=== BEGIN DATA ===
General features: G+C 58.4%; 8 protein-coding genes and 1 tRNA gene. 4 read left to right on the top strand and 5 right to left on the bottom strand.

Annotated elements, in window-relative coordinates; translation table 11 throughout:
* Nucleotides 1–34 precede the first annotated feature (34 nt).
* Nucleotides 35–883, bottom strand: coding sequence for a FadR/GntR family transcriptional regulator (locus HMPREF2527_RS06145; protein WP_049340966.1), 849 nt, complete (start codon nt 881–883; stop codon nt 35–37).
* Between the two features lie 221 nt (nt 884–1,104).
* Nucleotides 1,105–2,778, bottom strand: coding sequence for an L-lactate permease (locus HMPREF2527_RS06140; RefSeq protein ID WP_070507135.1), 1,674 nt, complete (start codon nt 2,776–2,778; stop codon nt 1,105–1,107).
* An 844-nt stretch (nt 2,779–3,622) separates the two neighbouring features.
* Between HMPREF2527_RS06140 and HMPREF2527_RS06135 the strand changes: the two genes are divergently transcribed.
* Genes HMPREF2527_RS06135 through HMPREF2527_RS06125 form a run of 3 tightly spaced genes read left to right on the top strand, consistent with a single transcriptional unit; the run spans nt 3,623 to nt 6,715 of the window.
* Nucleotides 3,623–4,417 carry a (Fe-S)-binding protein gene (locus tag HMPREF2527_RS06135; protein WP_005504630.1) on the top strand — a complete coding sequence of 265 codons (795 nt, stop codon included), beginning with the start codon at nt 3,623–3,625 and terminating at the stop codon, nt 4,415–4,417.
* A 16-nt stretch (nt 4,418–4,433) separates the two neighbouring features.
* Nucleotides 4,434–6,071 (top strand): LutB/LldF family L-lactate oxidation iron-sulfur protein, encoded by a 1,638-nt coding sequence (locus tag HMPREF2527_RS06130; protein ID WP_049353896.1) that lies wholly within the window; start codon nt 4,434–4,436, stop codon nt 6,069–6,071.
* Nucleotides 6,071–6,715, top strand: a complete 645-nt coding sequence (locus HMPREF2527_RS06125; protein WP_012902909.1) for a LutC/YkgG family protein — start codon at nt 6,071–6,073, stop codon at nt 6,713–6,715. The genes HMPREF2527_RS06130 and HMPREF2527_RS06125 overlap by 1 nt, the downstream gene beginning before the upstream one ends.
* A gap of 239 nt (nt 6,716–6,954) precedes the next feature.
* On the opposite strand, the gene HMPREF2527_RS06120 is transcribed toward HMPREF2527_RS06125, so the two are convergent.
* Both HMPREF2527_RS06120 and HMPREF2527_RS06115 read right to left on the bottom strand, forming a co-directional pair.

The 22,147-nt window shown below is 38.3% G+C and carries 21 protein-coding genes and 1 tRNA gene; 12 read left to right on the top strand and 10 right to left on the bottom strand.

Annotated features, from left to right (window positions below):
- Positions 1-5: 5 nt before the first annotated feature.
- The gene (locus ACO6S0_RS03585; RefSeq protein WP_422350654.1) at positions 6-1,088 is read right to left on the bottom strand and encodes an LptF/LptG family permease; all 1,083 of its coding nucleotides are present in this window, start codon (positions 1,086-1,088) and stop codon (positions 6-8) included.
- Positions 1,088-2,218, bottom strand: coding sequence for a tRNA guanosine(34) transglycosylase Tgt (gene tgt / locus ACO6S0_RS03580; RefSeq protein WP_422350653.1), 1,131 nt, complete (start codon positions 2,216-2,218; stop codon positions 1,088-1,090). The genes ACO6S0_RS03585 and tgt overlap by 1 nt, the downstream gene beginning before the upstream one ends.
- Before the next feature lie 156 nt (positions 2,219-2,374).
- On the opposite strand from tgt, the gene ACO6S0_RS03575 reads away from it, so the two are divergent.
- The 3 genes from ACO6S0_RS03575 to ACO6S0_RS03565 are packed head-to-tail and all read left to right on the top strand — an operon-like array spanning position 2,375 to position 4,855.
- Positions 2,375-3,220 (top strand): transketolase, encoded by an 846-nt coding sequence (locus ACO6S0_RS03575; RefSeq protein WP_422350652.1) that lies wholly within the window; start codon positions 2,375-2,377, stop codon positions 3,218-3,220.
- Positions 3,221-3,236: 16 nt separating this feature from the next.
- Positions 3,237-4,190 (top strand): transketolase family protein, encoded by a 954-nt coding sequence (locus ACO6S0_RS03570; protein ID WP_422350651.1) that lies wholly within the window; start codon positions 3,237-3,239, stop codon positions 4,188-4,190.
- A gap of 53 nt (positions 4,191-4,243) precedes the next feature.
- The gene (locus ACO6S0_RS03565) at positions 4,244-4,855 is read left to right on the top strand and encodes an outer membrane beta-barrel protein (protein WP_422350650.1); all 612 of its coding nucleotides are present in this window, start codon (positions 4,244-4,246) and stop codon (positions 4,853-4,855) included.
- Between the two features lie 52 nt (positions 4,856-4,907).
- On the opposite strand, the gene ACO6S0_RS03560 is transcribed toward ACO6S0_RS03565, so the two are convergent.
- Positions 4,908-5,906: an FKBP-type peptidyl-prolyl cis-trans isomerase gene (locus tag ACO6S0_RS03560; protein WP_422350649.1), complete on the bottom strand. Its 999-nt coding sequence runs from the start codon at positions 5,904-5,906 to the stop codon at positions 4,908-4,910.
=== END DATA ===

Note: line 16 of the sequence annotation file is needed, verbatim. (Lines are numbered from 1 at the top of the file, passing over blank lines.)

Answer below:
* Both HMPREF2527_RS06120 and HMPREF2527_RS06115 read right to left on the bottom strand, forming a co-directional pair.